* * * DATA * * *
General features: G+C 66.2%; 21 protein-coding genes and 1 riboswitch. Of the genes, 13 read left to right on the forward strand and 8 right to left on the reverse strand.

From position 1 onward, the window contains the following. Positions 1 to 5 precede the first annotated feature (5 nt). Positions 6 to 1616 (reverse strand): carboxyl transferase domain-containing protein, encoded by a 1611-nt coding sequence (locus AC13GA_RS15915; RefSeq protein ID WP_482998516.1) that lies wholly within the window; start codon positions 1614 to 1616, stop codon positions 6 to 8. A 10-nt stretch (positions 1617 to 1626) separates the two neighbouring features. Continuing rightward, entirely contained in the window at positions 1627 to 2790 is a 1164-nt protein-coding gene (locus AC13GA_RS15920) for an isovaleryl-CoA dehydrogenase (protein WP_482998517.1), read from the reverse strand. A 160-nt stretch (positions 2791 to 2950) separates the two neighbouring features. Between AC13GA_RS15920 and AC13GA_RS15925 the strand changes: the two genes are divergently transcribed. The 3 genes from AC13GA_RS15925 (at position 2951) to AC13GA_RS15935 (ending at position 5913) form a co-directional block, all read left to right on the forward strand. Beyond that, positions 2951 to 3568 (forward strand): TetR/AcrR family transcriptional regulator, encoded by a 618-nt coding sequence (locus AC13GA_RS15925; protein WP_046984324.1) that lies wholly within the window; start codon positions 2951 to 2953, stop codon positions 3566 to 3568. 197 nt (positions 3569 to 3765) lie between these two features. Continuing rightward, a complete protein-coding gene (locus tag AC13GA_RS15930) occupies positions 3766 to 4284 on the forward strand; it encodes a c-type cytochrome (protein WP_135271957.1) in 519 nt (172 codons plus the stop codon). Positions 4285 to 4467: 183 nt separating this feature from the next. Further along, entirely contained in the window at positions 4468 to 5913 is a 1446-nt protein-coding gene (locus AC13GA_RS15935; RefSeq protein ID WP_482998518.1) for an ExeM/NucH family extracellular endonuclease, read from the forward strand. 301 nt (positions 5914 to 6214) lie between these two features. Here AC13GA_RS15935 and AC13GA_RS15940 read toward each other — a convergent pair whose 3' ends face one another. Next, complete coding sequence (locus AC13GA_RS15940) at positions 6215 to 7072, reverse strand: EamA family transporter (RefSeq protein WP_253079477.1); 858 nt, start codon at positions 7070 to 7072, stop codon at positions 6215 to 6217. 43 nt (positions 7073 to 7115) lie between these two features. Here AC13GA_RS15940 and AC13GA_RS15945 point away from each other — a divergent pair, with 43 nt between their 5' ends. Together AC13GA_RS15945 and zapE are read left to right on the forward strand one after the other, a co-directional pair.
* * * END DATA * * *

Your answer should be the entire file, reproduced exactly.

General features: G+C 66.2%; 21 protein-coding genes and 1 riboswitch. Of the genes, 13 read left to right on the forward strand and 8 right to left on the reverse strand.

From position 1 onward, the window contains the following. Positions 1 to 5 precede the first annotated feature (5 nt). Positions 6 to 1616 (reverse strand): carboxyl transferase domain-containing protein, encoded by a 1611-nt coding sequence (locus AC13GA_RS15915; RefSeq protein ID WP_482998516.1) that lies wholly within the window; start codon positions 1614 to 1616, stop codon positions 6 to 8. A 10-nt stretch (positions 1617 to 1626) separates the two neighbouring features. Continuing rightward, entirely contained in the window at positions 1627 to 2790 is a 1164-nt protein-coding gene (locus AC13GA_RS15920) for an isovaleryl-CoA dehydrogenase (protein WP_482998517.1), read from the reverse strand. A 160-nt stretch (positions 2791 to 2950) separates the two neighbouring features. Between AC13GA_RS15920 and AC13GA_RS15925 the strand changes: the two genes are divergently transcribed. The 3 genes from AC13GA_RS15925 (at position 2951) to AC13GA_RS15935 (ending at position 5913) form a co-directional block, all read left to right on the forward strand. Beyond that, positions 2951 to 3568 (forward strand): TetR/AcrR family transcriptional regulator, encoded by a 618-nt coding sequence (locus AC13GA_RS15925; protein WP_046984324.1) that lies wholly within the window; start codon positions 2951 to 2953, stop codon positions 3566 to 3568. 197 nt (positions 3569 to 3765) lie between these two features. Continuing rightward, a complete protein-coding gene (locus tag AC13GA_RS15930) occupies positions 3766 to 4284 on the forward strand; it encodes a c-type cytochrome (protein WP_135271957.1) in 519 nt (172 codons plus the stop codon). Positions 4285 to 4467: 183 nt separating this feature from the next. Further along, entirely contained in the window at positions 4468 to 5913 is a 1446-nt protein-coding gene (locus AC13GA_RS15935; RefSeq protein ID WP_482998518.1) for an ExeM/NucH family extracellular endonuclease, read from the forward strand. 301 nt (positions 5914 to 6214) lie between these two features. Here AC13GA_RS15935 and AC13GA_RS15940 read toward each other — a convergent pair whose 3' ends face one another. Next, complete coding sequence (locus AC13GA_RS15940) at positions 6215 to 7072, reverse strand: EamA family transporter (RefSeq protein WP_253079477.1); 858 nt, start codon at positions 7070 to 7072, stop codon at positions 6215 to 6217. 43 nt (positions 7073 to 7115) lie between these two features. Here AC13GA_RS15940 and AC13GA_RS15945 point away from each other — a divergent pair, with 43 nt between their 5' ends. Together AC13GA_RS15945 and zapE are read left to right on the forward strand one after the other, a co-directional pair.